‘Would it kill the editor if he took just one of your poems?’
(my mother)

‘The poem is not quite there’
(Editor 1)

‘We loved it but not enough’
(Editor 2)

This is where you come in. You’ve written a poem. It’s been in your portfolio or on your computer for years. You’ve revised it dozens of times. You’ve shown the poem in workshops where all your fellow poets gave it the seal of approval. And yet, it has been rejected four or five times or more by journals high and low. You persist because you know this poem is good, and deserves to be seen in a reputable journal. You’ve murdered all the darlings you can and you still believe in this poem; you want it to be read.

Take heart, dear friends. We’ve been there ourselves, which is how this online journal, Salon of the Refused, came to be over a hair-tearing lunch. How could we help? How are prevailing trends feeding into the kinds of poems that are regularly accepted or win competitions? How can we widen the cultural net of poetry to include poems that might not ordinarily be caught?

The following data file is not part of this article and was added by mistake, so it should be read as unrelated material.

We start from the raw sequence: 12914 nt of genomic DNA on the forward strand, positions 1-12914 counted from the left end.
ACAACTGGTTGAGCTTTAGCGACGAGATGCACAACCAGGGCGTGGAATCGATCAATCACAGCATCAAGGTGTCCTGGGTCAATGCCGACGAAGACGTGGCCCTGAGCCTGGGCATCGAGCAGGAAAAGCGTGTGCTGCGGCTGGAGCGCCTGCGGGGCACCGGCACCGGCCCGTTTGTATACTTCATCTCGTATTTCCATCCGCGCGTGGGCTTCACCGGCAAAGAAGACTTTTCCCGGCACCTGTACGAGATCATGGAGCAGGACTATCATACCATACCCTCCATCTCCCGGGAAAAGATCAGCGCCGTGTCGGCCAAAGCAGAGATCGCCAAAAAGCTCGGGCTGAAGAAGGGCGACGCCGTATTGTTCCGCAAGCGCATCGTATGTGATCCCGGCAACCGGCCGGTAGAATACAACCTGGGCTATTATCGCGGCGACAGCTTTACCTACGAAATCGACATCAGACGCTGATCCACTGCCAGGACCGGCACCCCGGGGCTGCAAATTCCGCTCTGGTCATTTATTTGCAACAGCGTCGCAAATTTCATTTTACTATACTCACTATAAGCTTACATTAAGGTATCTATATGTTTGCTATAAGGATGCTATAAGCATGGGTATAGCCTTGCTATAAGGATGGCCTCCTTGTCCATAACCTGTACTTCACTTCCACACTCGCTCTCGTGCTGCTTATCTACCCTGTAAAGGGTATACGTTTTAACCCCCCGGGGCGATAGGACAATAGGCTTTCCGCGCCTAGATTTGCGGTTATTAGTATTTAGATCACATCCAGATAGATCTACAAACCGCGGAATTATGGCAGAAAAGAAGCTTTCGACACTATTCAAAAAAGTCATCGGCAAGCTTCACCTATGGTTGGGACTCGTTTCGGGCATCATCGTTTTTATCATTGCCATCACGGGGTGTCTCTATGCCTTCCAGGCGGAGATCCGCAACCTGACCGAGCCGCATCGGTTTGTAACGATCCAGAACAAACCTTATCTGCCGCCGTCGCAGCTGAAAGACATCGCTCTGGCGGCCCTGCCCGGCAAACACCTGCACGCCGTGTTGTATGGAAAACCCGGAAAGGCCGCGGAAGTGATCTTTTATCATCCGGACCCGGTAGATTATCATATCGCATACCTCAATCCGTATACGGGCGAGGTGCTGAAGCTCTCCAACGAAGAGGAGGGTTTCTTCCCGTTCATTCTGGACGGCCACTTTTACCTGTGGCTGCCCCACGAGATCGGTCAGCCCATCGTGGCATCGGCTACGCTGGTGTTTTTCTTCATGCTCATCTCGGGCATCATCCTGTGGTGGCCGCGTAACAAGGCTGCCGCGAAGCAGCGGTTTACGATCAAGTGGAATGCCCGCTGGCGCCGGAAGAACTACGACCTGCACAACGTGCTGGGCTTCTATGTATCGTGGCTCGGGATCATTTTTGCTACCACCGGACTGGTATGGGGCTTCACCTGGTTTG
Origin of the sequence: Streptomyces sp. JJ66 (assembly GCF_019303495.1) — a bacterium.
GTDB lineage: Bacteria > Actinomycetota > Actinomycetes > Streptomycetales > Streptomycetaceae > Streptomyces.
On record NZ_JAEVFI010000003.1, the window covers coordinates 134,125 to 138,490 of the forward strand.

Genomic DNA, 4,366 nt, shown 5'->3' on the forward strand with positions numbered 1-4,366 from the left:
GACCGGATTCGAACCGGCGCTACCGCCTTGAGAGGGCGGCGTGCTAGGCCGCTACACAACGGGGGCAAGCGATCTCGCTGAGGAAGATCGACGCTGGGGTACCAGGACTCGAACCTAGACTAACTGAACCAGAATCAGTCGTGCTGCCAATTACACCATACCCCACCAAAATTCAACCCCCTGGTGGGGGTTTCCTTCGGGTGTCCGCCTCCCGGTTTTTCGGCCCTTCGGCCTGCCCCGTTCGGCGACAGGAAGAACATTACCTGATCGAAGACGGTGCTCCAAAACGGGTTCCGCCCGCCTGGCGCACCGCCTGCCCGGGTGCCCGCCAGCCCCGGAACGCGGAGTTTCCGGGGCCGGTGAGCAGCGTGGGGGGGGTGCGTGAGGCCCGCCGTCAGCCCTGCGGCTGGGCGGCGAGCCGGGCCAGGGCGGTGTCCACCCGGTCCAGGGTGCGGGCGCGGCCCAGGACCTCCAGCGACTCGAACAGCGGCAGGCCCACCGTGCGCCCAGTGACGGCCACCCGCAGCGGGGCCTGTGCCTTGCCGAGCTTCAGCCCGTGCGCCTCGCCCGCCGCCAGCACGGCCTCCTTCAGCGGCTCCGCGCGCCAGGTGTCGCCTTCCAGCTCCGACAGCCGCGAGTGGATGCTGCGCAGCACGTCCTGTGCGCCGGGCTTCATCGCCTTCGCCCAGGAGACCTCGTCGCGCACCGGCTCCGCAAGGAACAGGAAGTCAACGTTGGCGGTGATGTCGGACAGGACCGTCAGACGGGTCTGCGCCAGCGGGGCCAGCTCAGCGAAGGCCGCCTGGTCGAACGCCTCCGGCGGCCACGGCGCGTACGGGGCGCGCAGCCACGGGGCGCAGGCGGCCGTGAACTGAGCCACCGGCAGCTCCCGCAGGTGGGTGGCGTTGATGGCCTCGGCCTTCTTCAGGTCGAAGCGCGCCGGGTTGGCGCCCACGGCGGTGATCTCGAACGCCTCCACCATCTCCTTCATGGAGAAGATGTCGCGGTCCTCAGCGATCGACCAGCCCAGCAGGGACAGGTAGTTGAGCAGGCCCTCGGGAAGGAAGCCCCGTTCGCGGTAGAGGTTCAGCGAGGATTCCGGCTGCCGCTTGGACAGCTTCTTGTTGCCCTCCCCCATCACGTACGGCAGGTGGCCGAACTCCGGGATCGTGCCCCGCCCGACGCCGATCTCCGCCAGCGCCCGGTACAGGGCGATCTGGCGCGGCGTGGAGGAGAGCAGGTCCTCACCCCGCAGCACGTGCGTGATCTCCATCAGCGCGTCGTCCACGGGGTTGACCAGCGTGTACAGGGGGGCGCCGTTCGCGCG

We have been editors ourselves, and know that it’s a demanding job mostly done for love, so we pay homage to poetry editors everywhere, and are grateful, because without them, there would be no poetry published. But we are doing something different here. Our journal will publish any poem that has been refused four times or more by magazines or competitions, because you still love your darling. We will not refuse any poem (unless racist, sexist or otherwise bigoted); we will not edit any poem; and we certainly will not write rejection notes. If you believe in your poem, so will we.

Send us your darling, one that has been refused four times or more. While you’re at it, please send along samples of choice and entertaining rejection notes (without naming the journal or editor). We will keep them anonymous.

Salon of the Refused Poems will be published whenever we have a goodly number of poems; that is to say, irregularly.

Jacqueline Saphra
Norbert Hirschhorn